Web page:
I have been teaching language arts, math, science and social studies at Crescent since 2005.
What motivated you to become a teacher?
I have always been involved with children. I was a lifeguard and a swim instructor in my early teens. I was also a camp counsellor, leading 14-day canoe trips through Killarney Provincial Park. Seeing the little campers achieve goals they didn't think they could was inspiring and amazing to facilitate. My love for teaching began then.
Describe a significant experience in your career.
In New Zealand, I taught students who were mostly Maori, in a low socio-economic community. It was fascinating learning about their culture.
What is your philosophy of education?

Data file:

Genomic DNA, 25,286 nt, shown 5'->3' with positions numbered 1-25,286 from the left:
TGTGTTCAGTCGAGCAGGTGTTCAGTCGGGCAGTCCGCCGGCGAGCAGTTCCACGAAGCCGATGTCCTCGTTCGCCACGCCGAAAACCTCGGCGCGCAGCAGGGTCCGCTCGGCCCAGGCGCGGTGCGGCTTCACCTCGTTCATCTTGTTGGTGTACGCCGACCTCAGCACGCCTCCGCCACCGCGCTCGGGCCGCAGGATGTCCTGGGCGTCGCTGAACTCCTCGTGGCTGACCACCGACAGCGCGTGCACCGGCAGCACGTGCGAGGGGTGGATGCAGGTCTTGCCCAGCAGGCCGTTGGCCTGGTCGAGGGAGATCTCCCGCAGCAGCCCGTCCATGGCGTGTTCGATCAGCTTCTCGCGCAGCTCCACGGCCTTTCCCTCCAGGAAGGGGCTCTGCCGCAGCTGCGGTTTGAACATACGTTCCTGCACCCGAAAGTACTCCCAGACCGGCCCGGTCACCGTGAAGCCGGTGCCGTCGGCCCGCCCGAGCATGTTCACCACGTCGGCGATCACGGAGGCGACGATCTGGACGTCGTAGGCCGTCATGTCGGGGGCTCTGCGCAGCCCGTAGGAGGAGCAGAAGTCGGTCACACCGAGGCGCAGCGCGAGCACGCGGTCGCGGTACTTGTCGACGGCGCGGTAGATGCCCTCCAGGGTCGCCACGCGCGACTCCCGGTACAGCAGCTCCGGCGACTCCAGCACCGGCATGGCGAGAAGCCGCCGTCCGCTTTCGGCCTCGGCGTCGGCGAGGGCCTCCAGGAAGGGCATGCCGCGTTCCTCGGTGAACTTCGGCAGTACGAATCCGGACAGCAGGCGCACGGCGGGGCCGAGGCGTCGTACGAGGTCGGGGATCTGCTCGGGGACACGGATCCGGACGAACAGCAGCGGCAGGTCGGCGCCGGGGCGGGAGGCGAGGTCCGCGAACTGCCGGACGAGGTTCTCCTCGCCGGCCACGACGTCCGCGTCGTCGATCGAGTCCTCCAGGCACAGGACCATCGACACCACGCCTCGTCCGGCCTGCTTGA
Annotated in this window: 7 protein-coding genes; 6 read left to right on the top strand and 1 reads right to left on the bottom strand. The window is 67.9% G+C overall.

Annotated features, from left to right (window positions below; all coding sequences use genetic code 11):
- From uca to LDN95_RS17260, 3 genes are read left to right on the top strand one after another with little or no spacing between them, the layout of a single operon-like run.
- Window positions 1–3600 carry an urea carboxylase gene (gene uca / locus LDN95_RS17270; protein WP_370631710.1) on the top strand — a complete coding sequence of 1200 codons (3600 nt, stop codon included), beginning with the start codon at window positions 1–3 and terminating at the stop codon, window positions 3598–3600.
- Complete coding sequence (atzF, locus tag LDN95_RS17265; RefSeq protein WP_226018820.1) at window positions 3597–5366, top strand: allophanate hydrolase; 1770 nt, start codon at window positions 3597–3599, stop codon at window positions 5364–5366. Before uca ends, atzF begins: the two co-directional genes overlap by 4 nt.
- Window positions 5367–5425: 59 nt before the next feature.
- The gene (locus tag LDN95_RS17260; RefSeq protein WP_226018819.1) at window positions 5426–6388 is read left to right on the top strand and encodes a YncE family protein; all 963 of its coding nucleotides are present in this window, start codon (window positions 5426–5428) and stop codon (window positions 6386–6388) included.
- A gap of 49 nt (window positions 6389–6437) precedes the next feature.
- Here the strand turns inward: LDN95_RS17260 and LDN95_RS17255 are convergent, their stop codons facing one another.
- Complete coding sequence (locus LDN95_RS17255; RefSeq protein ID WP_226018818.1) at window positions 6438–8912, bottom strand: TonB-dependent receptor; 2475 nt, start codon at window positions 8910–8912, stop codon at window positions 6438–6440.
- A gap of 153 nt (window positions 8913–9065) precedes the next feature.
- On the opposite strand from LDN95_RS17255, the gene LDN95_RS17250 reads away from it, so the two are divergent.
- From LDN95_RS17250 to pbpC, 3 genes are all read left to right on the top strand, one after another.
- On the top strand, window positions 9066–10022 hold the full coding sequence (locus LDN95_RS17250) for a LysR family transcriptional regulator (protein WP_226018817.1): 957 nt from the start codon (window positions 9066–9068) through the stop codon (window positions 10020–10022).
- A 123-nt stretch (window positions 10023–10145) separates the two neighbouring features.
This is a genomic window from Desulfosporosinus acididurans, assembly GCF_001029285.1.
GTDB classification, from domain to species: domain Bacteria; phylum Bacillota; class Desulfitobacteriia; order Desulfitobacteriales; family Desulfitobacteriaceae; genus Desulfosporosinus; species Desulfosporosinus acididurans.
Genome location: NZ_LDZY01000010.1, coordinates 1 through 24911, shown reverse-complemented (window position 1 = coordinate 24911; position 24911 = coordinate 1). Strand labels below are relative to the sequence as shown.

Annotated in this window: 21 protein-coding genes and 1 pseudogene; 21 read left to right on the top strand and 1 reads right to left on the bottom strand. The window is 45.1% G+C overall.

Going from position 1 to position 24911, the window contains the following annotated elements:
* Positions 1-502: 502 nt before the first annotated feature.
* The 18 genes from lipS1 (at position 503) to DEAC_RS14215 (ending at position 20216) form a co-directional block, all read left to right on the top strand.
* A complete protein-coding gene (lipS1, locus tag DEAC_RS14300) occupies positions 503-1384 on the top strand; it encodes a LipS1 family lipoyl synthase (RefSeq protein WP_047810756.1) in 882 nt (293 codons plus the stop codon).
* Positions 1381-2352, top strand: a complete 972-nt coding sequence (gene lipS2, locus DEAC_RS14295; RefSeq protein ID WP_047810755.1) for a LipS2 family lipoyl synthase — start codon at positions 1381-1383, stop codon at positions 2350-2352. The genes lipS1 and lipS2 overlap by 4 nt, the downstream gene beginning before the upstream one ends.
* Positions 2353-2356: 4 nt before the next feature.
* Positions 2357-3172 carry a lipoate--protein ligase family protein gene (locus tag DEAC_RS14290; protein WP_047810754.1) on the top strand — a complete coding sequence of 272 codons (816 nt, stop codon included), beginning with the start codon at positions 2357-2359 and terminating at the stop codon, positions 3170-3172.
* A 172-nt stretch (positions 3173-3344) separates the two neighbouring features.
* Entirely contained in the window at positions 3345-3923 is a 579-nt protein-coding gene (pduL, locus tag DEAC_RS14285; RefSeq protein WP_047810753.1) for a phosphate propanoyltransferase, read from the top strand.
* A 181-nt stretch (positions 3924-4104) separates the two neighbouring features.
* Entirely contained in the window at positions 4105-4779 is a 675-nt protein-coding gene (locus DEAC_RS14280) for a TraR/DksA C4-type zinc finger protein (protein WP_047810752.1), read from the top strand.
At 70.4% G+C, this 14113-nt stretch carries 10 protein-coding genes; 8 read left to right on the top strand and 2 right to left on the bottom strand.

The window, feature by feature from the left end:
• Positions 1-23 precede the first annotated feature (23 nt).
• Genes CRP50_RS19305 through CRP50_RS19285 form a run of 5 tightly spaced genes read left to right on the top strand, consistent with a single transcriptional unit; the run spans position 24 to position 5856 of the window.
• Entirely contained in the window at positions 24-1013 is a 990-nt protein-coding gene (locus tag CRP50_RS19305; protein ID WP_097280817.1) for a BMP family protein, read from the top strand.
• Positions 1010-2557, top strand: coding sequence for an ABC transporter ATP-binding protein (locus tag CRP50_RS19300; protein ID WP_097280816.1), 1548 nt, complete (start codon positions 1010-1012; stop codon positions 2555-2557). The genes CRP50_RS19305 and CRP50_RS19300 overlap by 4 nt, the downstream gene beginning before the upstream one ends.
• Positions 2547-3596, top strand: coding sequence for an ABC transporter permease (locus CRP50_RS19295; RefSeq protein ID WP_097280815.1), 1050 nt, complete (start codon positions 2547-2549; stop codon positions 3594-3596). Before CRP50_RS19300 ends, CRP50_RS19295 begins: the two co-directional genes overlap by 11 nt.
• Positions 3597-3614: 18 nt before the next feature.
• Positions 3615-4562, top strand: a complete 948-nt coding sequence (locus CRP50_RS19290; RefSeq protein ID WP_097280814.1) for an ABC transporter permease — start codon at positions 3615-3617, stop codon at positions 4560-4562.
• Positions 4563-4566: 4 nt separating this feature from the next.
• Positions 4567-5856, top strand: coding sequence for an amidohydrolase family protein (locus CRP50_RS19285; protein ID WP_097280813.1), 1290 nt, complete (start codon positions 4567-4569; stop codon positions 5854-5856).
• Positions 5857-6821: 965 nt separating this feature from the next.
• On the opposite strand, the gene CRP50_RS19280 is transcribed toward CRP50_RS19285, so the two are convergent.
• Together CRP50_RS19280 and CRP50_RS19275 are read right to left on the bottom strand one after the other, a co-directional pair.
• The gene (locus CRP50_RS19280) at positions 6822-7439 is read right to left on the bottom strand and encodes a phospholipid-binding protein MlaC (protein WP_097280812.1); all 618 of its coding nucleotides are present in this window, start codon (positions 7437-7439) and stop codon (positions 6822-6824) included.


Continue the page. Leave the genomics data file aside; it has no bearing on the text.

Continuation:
Over the years I have realized I not only love teaching, but I also enjoy new challenges and I am constantly looking for new opportunities to grow professionally. I have endeavored to push myself to tackle challenging roles throughout my teaching career with the intention of developing myself as an educator and as a person. I believe in presenting subjects in a way that catches my students’ interest, clarifies difficult topics and leads the boys through complex areas, and in putting knowledge into context so that it has relevance. I view myself primarily as a facilitator of learning, rather than as an expert who simply delivers information to students.
Teaching career began in 2004; joined Crescent School faculty in 2005
Earned Graduate Diploma of Primary Teaching and Learning from Christchurch College of Education (New Zealand) and Masters of Education from OISE, University of Toronto.
Honoured with a Certificate of Achievement in the 2020 Prime Minister's Award for Teaching Excellence in STEM
Presented at IBSC conference in 2007 and George Briggs Technology Symposium in 2008
Contributed to Relational Teaching study conducted by Dr. Michael Reichert (Center for the Study of Boys’ and Girls’ Lives) and Dr. Joseph Nelson (Swarthmore College)